YouTube, which started selling a six-second ad format called “bumpers” a year ago, says those small ads are having a large impact.
YouTube is adding the bumpers to its Google Preferred offering during the upcoming upfront.
A number of advertisers pulled their dollars from YouTube after finding their messages running with objectionable content. YouTube calls Google Preferred, featuring its most popular video creators, its safest, most premium content.
In a blog post, the online video giant said it ran 122 bumper campaigns for advertisers in the U.S. last year and 70% of them drove increases in brand awareness, with an average lift of 9%. Ad recall rose for 90% of the campaigns, with the average lift of more than 30%.
Busch used bumpers after a campaign that included the Super Bowl and saw double-digit lifts in both purchase consideration and brand awareness among viewers. The bumpers were made from extra footage shot while making the Super Bowl spot.
"Capturing consumers’ attention is always a challenge, so short and contextually-relevant content is key to getting over this hurdle. By using YouTube bumpers, we were able to tap into a great product that is built to address this challenge and successfully break through with consumers,” said Victoria Vaynberg, Senior Director, Digital for Anheuser-Busch, in the blog post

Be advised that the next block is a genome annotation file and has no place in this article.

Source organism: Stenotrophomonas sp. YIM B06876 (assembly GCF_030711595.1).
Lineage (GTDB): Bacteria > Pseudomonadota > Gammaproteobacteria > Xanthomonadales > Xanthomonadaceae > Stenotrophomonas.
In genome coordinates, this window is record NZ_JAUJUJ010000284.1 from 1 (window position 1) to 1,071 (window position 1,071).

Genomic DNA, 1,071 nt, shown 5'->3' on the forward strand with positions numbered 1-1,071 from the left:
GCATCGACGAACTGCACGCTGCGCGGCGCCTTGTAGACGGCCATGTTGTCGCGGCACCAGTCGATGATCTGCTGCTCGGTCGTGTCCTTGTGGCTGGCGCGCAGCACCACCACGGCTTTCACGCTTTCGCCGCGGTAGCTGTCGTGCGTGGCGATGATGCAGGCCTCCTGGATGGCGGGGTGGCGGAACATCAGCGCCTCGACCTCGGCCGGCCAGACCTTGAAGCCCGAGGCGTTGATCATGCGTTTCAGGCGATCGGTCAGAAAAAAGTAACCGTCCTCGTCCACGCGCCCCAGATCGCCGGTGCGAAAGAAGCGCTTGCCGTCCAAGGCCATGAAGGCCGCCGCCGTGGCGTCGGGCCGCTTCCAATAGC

Under Armour combined TrueView ads with bumpers in its YouTube campaign launching a new product. The TrueView ads engaged the audience emotionally, while the bumpers focused on the product's innovative features. The lift in interest for the product was double among people who saw both ads, compared to those who saw only the TrueView ads.
“These little wonders have swept the globe for three simple reasons: they provide wide reach, they drive brand results and they’re a great canvas for creativity,” YouTube said in the blog post.
“This format is a perfect match to the sought-after content included in Google Preferred and will help advertisers drive reach and build awareness during increasingly mobile viewing moments,” the company said.
(Photo via Esther Vargas's Flickr. Image taken on April 27, 2017 and used per Creative Commons 2.0 license. The photo was cropped to fit 9x16 aspect ratio.)